Lastly, I think it would be completely outrageous if we didn’t talk about what we are celebrating throughout February, so far, I would say it has been our biggest success. Hurst has thrown itself into celebrating Pride History Month with a push from the pupil platform and our marketing team. Planning started in January, with guest speakers taking the stage (Teams) for whole school tutorials. These events saw up to 500 pupils all tuned in for very exciting Q&As. The month started with a Prep and Senior School wide video made by a range of staff and students responding to what ‘pride’ meant to them, and why it’s important we celebrate this month. It was fantastic to see the prep school speak alongside senior school – feeling like a true moment of community during online learning. The weekly emails sent out by the amazing Ms Lewis highlight a few media options for staff and students to engage with and this has been well received. There have also been some initiatives for students to get involved with, like an Art department creative challenge to produce a timeline of events in LGBTQ+ history. Additionally, we offered LGBTQ+-themed books to any students and staff who wanted to get involved, sharing their views after the half term in a book-club session and even a PHM Bake Off! The involvement is going well and hopefully we can make this an annual initiative. Something that I personally enjoyed was connecting with OJs ( some dating back to 1979!) on their own LGBTQ+ memories back when they were at the College. It’s safe to say, that the work we are doing presently, has brough much joy and it’s evident that huge progress has been made. I really do hope we can form a stronger bond on all things D&I in the future with our Hurst Foundation programme, as it’s all about creating a strong relationship of past and present to really encapsulate the ‘community’ feel.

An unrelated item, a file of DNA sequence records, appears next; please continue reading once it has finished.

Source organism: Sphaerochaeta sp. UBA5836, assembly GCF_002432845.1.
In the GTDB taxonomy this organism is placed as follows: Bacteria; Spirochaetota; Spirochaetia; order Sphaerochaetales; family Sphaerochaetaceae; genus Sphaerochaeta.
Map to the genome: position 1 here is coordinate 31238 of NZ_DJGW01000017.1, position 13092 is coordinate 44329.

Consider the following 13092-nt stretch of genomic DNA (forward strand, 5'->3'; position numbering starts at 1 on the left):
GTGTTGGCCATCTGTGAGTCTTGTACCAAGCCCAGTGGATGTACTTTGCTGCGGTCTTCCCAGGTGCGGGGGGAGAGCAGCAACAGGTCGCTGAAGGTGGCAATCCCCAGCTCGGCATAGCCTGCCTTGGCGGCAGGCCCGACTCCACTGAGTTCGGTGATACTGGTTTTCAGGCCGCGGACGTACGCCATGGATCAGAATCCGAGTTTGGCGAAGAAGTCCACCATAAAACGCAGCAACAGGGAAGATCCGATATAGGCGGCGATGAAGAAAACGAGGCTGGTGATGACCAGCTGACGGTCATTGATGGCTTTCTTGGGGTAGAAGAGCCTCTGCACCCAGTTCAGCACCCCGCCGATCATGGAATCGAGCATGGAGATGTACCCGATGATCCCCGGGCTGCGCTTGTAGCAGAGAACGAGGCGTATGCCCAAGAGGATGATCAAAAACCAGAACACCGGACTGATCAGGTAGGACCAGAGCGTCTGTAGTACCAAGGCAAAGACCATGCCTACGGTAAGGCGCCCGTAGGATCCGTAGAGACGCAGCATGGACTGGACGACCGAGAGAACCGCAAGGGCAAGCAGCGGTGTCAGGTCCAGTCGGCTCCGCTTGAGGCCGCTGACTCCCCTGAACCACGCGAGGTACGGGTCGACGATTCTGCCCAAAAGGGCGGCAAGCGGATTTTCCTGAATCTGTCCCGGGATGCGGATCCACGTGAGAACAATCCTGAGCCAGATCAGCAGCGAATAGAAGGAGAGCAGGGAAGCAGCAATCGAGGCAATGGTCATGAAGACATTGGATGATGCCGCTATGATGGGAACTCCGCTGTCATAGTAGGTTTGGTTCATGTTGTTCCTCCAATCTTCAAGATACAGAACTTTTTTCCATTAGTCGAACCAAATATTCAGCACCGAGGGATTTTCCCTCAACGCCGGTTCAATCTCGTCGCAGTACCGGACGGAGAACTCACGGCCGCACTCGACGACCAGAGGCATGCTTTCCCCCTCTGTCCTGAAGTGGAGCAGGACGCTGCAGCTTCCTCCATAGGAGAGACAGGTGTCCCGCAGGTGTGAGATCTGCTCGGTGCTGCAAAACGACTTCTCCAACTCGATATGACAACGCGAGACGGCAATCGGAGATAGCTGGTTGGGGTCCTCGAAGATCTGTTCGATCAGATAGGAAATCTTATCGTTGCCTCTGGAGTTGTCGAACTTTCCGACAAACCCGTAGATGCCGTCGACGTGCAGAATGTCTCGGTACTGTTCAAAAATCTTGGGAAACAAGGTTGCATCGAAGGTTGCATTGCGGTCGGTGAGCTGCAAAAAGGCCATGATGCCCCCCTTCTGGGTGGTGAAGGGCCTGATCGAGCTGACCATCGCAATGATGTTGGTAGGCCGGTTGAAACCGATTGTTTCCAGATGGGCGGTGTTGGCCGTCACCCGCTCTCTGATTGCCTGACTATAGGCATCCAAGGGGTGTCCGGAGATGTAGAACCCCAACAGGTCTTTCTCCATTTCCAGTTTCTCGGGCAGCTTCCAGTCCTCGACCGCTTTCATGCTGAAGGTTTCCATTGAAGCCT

What has easily been the highlight of the month is the fantastic tutorial talks we have had. Speaking from a pupil, staff and parent point of view, the feedback and engagement has been first class. The range of experience and viewpoints from Jude (a transgender, non-binary activist and model), to Harry (a gay, male activist) to Sarah and Leah (professional athletes, competing for GB and Wales in hockey). The eloquence, respect and genuine interest the student-body has reinforced why it’s important we as a school engage in celebrating LGBTQ+ History month. We are really proud at Hurst to be taking such a lead in celebrating all things diversity and inclusion, and we appreciate the active support the parent-body has shown us this month. Something that has really resonated with me from all of the online CPD sessions and Q&A discussions is how effective having a positive presence of allies and role models. Typically, people get inspired to do something when they see others like them do it and I believe as educators we have a huge responsibility in supporting, guiding and listening to everybody as the individuals they are, both academically and pastorally. We also have a significant responsibility in challenging those who do hold adverse opinions. Standing up for respect and kindness is something I stand by and with our mantra #Be #Yourself at Hurst at the forefront of this initiative, I will continue to do my absolute best to make sure every pupil and member of staff feel that they can stay true to just that.